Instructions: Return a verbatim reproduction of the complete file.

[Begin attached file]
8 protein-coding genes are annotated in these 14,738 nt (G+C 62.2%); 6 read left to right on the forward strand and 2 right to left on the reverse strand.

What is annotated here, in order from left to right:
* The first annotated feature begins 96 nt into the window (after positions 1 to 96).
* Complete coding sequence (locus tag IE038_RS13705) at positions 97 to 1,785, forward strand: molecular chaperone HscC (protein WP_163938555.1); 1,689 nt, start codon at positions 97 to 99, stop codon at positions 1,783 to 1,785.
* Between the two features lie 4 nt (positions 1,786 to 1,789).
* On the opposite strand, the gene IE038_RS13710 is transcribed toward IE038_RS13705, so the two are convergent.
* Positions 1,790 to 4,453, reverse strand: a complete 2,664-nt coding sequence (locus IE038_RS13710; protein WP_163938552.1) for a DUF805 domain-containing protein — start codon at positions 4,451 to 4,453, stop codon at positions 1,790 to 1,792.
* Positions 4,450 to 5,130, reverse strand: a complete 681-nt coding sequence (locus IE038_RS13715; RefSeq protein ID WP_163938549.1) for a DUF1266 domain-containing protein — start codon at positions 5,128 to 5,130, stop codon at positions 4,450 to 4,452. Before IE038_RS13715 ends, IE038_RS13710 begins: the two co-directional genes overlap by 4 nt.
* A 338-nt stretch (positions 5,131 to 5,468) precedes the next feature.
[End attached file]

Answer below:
8 protein-coding genes are annotated in these 14,738 nt (G+C 62.2%); 6 read left to right on the forward strand and 2 right to left on the reverse strand.

What is annotated here, in order from left to right:
* The first annotated feature begins 96 nt into the window (after positions 1 to 96).
* Complete coding sequence (locus tag IE038_RS13705) at positions 97 to 1,785, forward strand: molecular chaperone HscC (protein WP_163938555.1); 1,689 nt, start codon at positions 97 to 99, stop codon at positions 1,783 to 1,785.
* Between the two features lie 4 nt (positions 1,786 to 1,789).
* On the opposite strand, the gene IE038_RS13710 is transcribed toward IE038_RS13705, so the two are convergent.
* Positions 1,790 to 4,453, reverse strand: a complete 2,664-nt coding sequence (locus IE038_RS13710; protein WP_163938552.1) for a DUF805 domain-containing protein — start codon at positions 4,451 to 4,453, stop codon at positions 1,790 to 1,792.
* Positions 4,450 to 5,130, reverse strand: a complete 681-nt coding sequence (locus IE038_RS13715; RefSeq protein ID WP_163938549.1) for a DUF1266 domain-containing protein — start codon at positions 5,128 to 5,130, stop codon at positions 4,450 to 4,452. Before IE038_RS13715 ends, IE038_RS13710 begins: the two co-directional genes overlap by 4 nt.
* A 338-nt stretch (positions 5,131 to 5,468) precedes the next feature.